Florida pioneers had to provide for themselves and produce most of their own daily necessities. The quality of their life depended on the time they spent working on the farm. They worked in their gardens and fields to provide food for their families to eat and to create goods for trade.
When pioneers came to Florida, they followed certain guidelines to increase productivity and output. Seasonal conditions determined the success of crops in Florida, so guidelines differed throughout the state due to local variances in weather.
Gardens were an important part of every home and were primarily cared for by the women and children of the families. It was believed that gardening stimulated a love of food and nature in children. The act of gardening was considered good exercise and a cure for irregular bowels and moods.
After the Civil War, people ordered most of their garden seeds from catalogs. A year’s worth of seeds cost about $10. Many companies gave their catalogs out for free and offered prizes to those who grew the largest vegetables with their company’s seeds.
On average, a ½ acre garden would feed a family of six. The garden was usually fenced in to keep pests and animals out. The tools used to maintain a garden were “reels and lines,” spades, rakes, hoes, knives, planting sticks or mechanical seeders, hand weeding hooks and pronged cultivators. In the late 1800s, gardens that were large enough were maintained by horse-drawn cultivators and plows. During some months, hotbeds and cold frames were used to adapt certain plants and vegetables to the unaccommodating weather. The only fertilizer used was horse, cow and pig manure.
Corn and Corn Cribs
Corn was a very profitable crop for Florida pioneers. It was planted from February through April and harvested in the late summer months. After the corn was cribbed, the land could be used for growing peas and sweet potatoes. Peas were sometimes be planted between the rows of corn to be used as a fertilizer and a secondary crop.
When growing corn in a corn crib, it was important that the corn had plentiful airflow. This was ensured by building the corn cribs no more than six feet wide. If it was a double corn crib, it was necessary for there to be a driveway through the center that divided the two and allowed airflow. The land that the corn was grown on greatly affected the crop’s output. Corn grown on an acre of pineland would produce 10 bushels, whereas an acre of hammockland would produce 20 bushels.
Corn was stored in small quantities after it was harvested because it often heated and spoiled easily. A bushel of corn required 2 ½ cubic feet of space for storage, equaling 3,750 cubic feet of storage to store 40 acre’s worth of corn.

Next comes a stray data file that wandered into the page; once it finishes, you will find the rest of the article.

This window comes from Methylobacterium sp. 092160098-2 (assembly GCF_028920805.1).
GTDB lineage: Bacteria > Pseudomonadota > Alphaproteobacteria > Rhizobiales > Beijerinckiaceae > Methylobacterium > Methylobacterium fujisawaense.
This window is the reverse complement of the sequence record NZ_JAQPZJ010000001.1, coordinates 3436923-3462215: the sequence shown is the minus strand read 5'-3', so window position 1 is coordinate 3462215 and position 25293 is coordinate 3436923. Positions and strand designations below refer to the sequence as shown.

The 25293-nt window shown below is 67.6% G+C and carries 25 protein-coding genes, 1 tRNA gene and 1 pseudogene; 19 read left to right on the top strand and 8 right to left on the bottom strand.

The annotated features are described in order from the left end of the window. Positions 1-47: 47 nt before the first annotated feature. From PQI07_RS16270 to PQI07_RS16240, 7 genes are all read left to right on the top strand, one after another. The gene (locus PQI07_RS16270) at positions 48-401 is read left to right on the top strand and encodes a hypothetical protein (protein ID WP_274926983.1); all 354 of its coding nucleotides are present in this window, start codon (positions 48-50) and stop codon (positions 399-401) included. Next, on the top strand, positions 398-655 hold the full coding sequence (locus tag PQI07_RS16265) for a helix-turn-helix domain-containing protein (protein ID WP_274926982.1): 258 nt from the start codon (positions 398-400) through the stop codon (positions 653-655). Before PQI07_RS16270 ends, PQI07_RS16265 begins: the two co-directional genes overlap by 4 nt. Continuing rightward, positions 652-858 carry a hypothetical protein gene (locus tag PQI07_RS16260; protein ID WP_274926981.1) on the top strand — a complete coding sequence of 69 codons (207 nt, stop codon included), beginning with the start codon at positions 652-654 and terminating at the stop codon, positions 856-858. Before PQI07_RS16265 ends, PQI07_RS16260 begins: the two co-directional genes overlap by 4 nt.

Corn cribs were commonly susceptible to rat problems. Often times, the simple act of leaving tools or lumber leaning against the crib wall allowed access to rodents. Many precautions were taken to avoid this problem. Some farmers placed upside down tin pans on the top of the posts outside the crib. Others built their corn cribs at least 20 inches off the ground, and some put wire screens under the floor and between the slats and studs of the walls.
Fodder corn was often grown to be used for livestock feed instead of clover hay. It is estimated that fodder corn cost only $6 per ton, while clover hay cost $8.80 per ton. Another advantage is that fodder corn could often be grown when other grasses and hays were reduced in production due to drought.
Sugar Cane and Making Syrup: How-To Guide for the Pioneers!
Planting: The rows should be dug six inches deep and six inches apart. The canes should be planted in lengths of three or four joints each and buried in three inches of soil. It is important to bury the roots deep to prevent falling at maturity.
Cultivating: Sugar cane should be watered regularly from early spring to mid June. If the soil does not maintain proper moisture, crop production decreases. After June 15, natural rainfall should be adequate.
Harvesting: In late October or early November, it is necessary to strip the dead leaves from the canes in order for the sunlight to reach the ground. This allows the sugar cane to ripen faster. The longer the cane remains in the ground, the greater the output of sucrose and the quality of the syrup. When the cane is cut, the tops should be removed first, then the cane should be cut as close to the ground as possible. Load the cane on to the wagon and transport it to the mill. Sugar cane only has to be replanted every three to four years. The root stays in the ground and ratoons, or grows again from the same root.
Crop Yield: For each acre planted, twenty tons of sugar cane is produced. This generates two- to four-thousand pounds of sugar or 20 gallons of syrup.
Cane Grinding: Most mills in Florida are horse-powered, but steam-powered mills extract more juice from the sugar cane. More juice extracted produces more syrup. Sugar cane is composed of 85 percent juice and 15 percent dry material.
Evaporation of Juice: After the juice is extracted at the mill, it is strained through a cloth stretched over a wooden hoop. Next, it is boiled for several hours. Then the density is measured using a Baume spindle. A Baume spindle is a glass float with a graduated scale. It is placed in a small sample of the syrup, when it sinks to 33 or 34 degrees, the syrup is at the proper density. Upon cooling, the density will be 37 or 38 Baume.